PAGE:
Yeast nutrient is used to nourish yeast and allow it to complete the fermentation. For the best results, add the yeast nutrient during the last 10 minutes of the boil.
Yeast nutrient does not speed up fermentation. However, it will make a great catalyst and will allow your yeast to eat more efficiently. It will reduce unwanted byproducts of fermentation and benefit the final taste and smell of your beer.
For average-gravity level beers, it’s likely that you won’t even need nutrients. Although, a little pinch or two won’t hurt. For higher gravity beers, you may need some nutrients to help your yeast eat up all of the sugars present.
Trial and error can be useful here; the addition of nutrients is contingent on many factors and variables. To be safe, follow the instructions of the product you’re using.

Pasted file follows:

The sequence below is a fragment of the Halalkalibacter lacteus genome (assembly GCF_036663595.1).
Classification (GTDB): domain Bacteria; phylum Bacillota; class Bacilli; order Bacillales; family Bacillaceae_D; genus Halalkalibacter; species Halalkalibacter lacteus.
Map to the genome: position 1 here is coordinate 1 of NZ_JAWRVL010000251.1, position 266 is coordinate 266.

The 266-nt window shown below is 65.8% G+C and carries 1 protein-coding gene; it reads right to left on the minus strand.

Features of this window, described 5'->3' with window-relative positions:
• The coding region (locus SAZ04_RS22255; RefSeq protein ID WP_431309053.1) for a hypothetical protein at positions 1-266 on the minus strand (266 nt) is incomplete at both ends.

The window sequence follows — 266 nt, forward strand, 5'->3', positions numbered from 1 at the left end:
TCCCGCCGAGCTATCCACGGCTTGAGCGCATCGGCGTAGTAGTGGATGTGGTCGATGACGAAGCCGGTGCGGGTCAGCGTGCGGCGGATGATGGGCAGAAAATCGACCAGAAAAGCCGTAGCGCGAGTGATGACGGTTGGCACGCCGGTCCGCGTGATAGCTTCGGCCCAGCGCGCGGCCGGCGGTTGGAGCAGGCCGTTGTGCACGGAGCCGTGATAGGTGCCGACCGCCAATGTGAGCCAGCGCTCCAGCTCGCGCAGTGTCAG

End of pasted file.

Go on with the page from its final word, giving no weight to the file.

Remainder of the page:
Put warm water in a large enough bowl or container. Then, add the nutrients and allow them to dissolve into the water. Finally, add the solution into the wort with about 10-15 minutes remaining.
You can boil the nutrient to sanitize it, but the yeast will eat up harmful bacteria, and the need to boil the nutrient becomes nonexistent. If you’re still skeptical, there is no harm in adding it with 10-15 minutes left in the boil.
If you use too much nutrient, your yeast might not be able to eliminate all of it, making for an off-tasting final product. If you add too little, your yeast might not get enough nutrients to be able to finish fermentation.
Don’t add yeast nutrient to secondary fermentation. By then, your beer will be mostly done fermenting, and adding more nutrients will either leave your beer tasting funny from the leftover, or it might continue fermenting even after bottling, causing a chaotic eruption of bottles and cans.